Certain kinds of copying inks are greatly improved by the substitution of glycerin, in part or entirely, for the sugar or honey usually added.
US kimono (garments) appeared, in which inks of several colors were made use of; but these were only employed in turn for single printings, and in no case were two of them used on the same print.
It is certain, however, that the mere use of colored inks must soon have suggested the combination of two or more of them, and it is probable that examples of this will be discovered much earlier in date than those known at present.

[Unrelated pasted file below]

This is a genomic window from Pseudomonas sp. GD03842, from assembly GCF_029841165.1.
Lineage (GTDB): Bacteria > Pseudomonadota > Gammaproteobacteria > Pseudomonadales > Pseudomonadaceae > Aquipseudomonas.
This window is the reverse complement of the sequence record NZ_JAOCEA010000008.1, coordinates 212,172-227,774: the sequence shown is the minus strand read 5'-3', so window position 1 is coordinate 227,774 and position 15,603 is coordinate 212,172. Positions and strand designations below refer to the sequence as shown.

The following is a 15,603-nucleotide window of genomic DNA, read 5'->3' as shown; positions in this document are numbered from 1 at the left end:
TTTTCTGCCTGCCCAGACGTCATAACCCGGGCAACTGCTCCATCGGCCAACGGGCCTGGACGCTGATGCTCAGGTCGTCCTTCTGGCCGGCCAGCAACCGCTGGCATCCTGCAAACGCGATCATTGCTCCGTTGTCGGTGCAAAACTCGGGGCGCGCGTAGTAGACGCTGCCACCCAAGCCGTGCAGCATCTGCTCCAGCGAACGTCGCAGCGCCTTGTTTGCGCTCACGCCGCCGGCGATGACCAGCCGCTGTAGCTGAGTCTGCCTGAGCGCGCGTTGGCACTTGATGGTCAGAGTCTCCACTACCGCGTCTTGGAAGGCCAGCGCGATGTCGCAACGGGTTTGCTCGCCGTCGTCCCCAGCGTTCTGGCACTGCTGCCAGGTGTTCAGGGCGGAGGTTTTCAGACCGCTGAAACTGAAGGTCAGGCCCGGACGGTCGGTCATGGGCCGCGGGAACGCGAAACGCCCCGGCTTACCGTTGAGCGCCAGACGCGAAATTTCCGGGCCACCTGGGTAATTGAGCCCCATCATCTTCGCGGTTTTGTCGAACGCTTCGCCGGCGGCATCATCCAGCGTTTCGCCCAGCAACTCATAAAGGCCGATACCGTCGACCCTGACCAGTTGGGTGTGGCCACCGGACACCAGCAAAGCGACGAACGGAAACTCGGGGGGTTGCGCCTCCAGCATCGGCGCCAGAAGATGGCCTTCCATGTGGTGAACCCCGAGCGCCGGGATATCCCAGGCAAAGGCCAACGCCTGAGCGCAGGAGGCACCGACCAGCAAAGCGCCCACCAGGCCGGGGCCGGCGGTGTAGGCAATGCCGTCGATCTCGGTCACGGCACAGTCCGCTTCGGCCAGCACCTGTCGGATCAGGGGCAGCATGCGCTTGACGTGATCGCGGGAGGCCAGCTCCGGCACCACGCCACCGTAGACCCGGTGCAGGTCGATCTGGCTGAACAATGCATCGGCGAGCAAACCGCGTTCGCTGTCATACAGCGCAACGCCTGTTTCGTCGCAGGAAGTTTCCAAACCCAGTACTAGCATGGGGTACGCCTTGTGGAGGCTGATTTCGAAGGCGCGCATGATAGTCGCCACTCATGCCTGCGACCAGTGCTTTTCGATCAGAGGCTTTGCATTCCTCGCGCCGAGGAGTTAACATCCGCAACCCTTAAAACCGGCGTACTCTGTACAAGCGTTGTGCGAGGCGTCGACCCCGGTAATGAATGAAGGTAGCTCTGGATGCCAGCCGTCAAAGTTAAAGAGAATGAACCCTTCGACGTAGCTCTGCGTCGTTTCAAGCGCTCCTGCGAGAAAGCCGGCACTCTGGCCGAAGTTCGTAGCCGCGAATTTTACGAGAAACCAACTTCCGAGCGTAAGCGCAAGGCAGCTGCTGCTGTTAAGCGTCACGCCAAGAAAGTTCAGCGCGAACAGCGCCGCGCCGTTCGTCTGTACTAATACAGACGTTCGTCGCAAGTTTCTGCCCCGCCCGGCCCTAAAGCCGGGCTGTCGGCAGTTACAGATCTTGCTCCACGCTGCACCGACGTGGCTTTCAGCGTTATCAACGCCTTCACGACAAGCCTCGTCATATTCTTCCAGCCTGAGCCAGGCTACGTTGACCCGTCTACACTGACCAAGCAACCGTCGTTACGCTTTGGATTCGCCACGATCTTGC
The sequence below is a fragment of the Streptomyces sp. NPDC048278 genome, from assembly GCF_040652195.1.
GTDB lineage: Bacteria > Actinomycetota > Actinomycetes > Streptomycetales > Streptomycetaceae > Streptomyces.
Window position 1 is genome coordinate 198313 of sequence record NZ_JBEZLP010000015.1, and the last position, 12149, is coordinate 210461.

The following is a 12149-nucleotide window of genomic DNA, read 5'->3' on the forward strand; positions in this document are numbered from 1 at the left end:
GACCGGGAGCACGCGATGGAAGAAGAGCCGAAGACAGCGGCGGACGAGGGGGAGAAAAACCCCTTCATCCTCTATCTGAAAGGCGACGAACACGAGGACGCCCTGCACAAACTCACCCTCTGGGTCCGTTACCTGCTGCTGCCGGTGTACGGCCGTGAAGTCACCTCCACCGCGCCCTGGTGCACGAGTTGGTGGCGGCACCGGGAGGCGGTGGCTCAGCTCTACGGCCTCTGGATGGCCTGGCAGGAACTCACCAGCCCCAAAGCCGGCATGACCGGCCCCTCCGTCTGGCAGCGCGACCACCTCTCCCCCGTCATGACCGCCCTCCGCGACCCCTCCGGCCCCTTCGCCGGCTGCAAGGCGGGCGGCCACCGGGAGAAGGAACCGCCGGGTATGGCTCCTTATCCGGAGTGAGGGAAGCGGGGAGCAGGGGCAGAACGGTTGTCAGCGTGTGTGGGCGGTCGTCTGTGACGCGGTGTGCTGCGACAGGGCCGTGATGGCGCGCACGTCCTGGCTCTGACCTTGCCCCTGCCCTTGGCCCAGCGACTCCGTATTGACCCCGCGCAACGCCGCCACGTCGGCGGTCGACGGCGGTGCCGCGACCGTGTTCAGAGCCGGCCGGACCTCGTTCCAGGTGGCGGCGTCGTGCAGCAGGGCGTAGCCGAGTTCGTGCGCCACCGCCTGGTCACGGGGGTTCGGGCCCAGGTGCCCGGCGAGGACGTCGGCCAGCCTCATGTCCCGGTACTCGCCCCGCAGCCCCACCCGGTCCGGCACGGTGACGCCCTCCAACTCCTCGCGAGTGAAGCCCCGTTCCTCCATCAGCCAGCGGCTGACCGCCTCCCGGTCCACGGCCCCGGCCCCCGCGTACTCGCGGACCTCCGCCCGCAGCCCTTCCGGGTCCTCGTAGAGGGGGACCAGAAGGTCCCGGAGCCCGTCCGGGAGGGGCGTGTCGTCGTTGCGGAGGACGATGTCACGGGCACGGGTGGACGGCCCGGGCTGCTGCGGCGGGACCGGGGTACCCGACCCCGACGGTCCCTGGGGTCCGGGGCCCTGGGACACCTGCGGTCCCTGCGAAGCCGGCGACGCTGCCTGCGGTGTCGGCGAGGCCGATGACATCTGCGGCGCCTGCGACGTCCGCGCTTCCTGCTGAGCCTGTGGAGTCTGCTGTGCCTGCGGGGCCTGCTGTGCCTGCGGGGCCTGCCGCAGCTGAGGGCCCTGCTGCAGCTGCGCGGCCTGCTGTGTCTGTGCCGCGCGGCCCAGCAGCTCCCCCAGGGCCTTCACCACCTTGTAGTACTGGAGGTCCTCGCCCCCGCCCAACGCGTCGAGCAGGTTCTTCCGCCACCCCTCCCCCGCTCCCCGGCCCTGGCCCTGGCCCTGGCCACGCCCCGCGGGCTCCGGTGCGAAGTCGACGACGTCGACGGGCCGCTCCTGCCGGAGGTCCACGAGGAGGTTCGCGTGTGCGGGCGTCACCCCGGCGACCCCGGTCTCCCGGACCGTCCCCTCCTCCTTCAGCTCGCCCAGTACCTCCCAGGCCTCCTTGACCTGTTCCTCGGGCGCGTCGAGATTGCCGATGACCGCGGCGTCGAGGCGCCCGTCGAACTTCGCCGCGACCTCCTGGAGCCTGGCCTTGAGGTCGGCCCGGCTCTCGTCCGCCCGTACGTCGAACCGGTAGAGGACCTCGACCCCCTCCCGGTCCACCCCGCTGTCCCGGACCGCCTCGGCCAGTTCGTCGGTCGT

One inks the type-forme and keeps a sharp look-out for any inequality of inking, and sees generally that the work is being turned out in a workmanlike manner.
During the interval between taking off the printed sheet and laying on the next one his partner inks the type surface with a roller which carries just sufficient ink properly distributed to preserve uniformity of " colour."